However, during the UN GGE’s fifth session in June 2017, fundamental disagreements emerged between the Group’s 25 members, particularly on the right to self-defence and the applicability of international humanitarian law to cyber conflicts. In the end, the fifth and possibly last session concluded without the release of a consensus report. With no plans to pick up the pieces, the question now is, where do we go from here?

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The ARF Moves forward on Cybersecurity

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This article was originally published by Pacific Forum CSIS on 16 May 2017.

The Wannacry virus that attacked computers around the world last week is one more reminder of the growing threat posed by vulnerabilities in cyberspace. Over 100,000 networks in over 150 countries were infected by the malware; the actual ransoms paid appear to have been limited, but the total cost of the attack – including, for example, the work hours lost – is not yet known. Experts believe that this is only the most recent in what will be a cascading series of attacks as information technologies burrow deeper into the fabric of daily life; security specialists already warn that the next malware attack is already insinuated into networks and is awaiting the signal to begin.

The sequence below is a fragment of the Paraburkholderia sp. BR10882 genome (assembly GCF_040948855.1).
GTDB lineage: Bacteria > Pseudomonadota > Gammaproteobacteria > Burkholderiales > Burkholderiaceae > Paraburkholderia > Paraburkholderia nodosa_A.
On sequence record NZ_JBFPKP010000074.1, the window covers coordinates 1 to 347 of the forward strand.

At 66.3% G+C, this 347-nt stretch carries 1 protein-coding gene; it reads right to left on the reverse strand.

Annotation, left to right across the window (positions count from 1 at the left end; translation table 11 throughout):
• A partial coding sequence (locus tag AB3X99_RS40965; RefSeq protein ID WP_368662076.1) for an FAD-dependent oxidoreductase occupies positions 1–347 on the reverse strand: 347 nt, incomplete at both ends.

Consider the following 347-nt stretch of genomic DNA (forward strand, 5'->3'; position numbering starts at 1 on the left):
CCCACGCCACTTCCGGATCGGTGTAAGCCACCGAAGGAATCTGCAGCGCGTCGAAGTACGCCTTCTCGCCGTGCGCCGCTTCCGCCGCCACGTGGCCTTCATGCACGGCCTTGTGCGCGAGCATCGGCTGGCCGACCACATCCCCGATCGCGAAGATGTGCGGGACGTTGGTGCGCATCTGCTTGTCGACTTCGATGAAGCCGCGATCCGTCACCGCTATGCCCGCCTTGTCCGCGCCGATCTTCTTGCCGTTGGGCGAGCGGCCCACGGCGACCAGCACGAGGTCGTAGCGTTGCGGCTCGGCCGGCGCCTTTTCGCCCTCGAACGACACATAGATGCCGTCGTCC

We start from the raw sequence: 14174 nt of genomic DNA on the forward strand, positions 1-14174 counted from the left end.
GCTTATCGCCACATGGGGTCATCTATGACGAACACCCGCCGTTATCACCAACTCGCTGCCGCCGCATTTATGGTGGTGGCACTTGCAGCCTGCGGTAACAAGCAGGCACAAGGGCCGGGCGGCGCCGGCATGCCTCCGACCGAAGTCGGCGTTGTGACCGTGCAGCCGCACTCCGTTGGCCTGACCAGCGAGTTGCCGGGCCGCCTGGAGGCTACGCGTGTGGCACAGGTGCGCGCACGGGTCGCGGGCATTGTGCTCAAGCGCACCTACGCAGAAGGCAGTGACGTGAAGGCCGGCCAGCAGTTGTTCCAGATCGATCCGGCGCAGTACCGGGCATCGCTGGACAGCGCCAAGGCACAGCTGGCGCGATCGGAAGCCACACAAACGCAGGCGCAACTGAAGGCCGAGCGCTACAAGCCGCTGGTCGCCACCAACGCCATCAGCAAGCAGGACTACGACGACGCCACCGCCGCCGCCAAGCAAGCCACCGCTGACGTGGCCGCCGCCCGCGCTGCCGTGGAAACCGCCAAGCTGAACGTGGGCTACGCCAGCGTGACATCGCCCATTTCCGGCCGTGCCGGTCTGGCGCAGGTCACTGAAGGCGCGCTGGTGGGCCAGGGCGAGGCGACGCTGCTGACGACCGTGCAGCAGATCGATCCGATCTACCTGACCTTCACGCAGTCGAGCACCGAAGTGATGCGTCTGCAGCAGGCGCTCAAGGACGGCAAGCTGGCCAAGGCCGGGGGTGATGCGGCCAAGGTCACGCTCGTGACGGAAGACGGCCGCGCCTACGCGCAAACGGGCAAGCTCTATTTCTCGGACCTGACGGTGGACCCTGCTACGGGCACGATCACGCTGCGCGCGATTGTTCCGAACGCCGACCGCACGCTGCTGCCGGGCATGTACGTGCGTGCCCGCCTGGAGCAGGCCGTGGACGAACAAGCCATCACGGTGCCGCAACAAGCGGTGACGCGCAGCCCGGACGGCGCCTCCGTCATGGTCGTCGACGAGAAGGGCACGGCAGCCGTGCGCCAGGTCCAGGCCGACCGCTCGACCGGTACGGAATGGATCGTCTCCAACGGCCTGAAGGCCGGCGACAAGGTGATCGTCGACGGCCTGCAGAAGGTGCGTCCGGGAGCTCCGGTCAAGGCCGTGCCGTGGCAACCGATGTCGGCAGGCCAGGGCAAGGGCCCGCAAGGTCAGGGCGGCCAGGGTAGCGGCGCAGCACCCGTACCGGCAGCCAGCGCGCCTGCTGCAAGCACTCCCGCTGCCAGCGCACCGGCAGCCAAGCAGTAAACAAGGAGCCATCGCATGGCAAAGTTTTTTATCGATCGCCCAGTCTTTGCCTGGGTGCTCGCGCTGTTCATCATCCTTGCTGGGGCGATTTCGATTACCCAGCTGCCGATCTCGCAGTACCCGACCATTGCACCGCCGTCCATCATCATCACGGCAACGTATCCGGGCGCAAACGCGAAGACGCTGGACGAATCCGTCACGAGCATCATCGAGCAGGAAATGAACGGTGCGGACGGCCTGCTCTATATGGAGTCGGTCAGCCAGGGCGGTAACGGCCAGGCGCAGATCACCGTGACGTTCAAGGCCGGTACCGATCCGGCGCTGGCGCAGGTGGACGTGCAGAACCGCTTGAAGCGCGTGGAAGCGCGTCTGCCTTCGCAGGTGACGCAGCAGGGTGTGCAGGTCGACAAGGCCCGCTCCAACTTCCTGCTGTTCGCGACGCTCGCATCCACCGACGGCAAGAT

Cyber threats are climbing steadily up the list of Asia-Pacific security concerns. Experts reckon that cyber crime inflicted $81 billion in damage to the Asia Pacific region in 2015 and the number of such incidents is growing. Online radicalization and other content-related issues pose expanding threats to the region, challenging national narratives and in some cases undermining government legitimacy and credibility. The networks and technologies that are increasingly critical to the very functioning of societies are vulnerable and those vulnerabilities are being distributed as regional governments are more intimately connected and more deeply integrated in economic communities. One recent study concludes that an ASEAN digital revolution could propel the region into the top five digital economies in the world by 2025, adding as much as $1 trillion in regional GDP over a decade. This growth and prosperity are threatened by proliferating cyber threats.